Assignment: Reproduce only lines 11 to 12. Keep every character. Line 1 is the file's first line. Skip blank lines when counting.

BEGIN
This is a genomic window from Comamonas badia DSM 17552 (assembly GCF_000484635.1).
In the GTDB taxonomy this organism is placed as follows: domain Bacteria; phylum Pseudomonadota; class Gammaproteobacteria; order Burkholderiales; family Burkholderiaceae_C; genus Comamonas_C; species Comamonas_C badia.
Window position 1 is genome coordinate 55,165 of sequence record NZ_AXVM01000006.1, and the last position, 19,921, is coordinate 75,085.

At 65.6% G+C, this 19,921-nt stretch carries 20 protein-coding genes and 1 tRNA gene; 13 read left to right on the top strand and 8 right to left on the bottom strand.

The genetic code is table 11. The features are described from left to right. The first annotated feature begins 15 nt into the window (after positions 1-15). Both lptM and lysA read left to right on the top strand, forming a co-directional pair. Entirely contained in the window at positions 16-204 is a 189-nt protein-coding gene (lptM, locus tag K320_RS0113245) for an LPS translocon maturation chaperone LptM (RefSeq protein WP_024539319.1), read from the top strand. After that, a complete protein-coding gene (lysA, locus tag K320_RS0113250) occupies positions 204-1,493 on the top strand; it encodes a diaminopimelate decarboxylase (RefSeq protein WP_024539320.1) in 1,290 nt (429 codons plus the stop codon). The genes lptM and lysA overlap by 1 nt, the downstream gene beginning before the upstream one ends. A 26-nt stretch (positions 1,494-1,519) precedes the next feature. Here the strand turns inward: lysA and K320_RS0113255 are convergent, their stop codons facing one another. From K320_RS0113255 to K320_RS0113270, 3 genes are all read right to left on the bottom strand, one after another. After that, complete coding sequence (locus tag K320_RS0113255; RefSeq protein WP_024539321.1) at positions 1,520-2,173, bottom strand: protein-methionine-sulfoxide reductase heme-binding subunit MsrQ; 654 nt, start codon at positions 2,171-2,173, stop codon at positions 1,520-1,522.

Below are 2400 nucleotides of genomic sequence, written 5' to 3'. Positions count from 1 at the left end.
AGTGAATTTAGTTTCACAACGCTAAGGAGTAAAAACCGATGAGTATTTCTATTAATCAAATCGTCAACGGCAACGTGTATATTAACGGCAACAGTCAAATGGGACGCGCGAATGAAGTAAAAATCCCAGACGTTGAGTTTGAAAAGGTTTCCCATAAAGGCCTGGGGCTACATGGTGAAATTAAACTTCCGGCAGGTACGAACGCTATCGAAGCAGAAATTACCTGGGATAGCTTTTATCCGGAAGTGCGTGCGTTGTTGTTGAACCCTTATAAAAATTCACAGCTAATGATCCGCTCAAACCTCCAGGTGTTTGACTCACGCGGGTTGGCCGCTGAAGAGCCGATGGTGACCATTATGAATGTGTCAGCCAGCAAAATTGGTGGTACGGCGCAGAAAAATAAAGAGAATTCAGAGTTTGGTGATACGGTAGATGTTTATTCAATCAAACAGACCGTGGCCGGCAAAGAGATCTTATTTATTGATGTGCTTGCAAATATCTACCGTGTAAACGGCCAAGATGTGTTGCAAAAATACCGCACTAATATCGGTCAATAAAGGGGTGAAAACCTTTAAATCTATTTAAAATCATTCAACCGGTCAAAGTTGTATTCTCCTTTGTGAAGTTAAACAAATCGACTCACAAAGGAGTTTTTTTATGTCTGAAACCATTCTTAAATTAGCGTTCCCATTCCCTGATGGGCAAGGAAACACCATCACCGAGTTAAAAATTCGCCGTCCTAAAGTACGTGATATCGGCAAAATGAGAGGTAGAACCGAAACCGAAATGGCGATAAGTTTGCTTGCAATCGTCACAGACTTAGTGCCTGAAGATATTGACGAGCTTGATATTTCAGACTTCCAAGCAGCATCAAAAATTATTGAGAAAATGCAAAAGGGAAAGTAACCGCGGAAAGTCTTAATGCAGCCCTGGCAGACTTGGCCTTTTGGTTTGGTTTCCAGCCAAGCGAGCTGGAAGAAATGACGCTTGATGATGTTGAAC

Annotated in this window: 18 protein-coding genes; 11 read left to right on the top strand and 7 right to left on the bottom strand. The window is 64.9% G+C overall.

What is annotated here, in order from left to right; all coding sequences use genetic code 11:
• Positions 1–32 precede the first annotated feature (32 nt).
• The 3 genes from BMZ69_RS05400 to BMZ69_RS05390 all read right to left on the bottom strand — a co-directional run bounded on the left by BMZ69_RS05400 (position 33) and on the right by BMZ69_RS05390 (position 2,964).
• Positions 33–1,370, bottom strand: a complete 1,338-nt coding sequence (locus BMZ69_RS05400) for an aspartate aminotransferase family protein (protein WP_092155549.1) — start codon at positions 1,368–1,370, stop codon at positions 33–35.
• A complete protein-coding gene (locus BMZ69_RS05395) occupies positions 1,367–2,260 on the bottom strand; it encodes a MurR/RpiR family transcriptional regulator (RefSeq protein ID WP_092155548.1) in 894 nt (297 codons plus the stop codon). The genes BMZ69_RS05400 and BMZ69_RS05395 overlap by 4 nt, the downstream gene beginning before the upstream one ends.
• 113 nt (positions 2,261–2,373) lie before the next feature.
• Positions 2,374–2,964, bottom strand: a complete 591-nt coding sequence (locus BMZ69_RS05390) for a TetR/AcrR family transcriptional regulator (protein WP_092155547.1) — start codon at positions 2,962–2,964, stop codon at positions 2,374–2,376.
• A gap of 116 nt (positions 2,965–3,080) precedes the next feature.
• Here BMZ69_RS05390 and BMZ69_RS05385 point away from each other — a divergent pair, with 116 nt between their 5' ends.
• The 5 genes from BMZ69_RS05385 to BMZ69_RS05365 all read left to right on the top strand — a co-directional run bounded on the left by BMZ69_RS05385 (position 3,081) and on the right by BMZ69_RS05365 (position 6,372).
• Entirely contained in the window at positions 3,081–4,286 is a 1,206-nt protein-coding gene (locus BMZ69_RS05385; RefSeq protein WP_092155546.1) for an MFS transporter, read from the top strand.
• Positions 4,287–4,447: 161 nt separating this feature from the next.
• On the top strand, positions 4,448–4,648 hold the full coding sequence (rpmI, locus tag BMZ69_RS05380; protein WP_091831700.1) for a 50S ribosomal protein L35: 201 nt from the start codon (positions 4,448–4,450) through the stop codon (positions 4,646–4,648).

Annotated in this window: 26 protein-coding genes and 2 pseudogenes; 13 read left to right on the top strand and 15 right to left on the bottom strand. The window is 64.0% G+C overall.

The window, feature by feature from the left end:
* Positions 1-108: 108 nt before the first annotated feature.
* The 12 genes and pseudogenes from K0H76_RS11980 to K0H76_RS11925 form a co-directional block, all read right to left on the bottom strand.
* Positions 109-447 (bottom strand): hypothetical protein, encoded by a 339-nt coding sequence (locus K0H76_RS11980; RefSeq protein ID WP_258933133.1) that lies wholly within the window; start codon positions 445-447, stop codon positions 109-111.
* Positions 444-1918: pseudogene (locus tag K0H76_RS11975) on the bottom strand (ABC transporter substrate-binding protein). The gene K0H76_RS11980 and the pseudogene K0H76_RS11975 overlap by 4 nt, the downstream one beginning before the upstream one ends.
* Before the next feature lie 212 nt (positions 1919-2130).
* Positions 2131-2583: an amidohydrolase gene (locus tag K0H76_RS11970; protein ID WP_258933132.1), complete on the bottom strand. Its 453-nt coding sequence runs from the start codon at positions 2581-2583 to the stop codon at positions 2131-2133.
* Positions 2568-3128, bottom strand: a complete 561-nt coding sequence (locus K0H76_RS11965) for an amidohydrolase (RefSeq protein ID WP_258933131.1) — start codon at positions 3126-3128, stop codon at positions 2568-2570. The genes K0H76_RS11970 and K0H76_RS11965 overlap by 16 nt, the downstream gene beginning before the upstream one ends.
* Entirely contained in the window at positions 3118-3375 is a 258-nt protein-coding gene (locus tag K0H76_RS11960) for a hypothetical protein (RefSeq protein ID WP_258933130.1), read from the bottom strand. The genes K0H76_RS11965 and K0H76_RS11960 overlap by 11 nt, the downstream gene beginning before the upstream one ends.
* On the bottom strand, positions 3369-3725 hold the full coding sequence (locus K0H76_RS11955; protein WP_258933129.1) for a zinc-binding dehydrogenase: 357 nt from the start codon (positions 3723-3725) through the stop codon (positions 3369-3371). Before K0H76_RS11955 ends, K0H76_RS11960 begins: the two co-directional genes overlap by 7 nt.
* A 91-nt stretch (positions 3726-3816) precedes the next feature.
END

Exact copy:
• The 3 genes from BMZ69_RS05400 to BMZ69_RS05390 all read right to left on the bottom strand — a co-directional run bounded on the left by BMZ69_RS05400 (position 33) and on the right by BMZ69_RS05390 (position 2,964).
• Positions 33–1,370, bottom strand: a complete 1,338-nt coding sequence (locus BMZ69_RS05400) for an aspartate aminotransferase family protein (protein WP_092155549.1) — start codon at positions 1,368–1,370, stop codon at positions 33–35.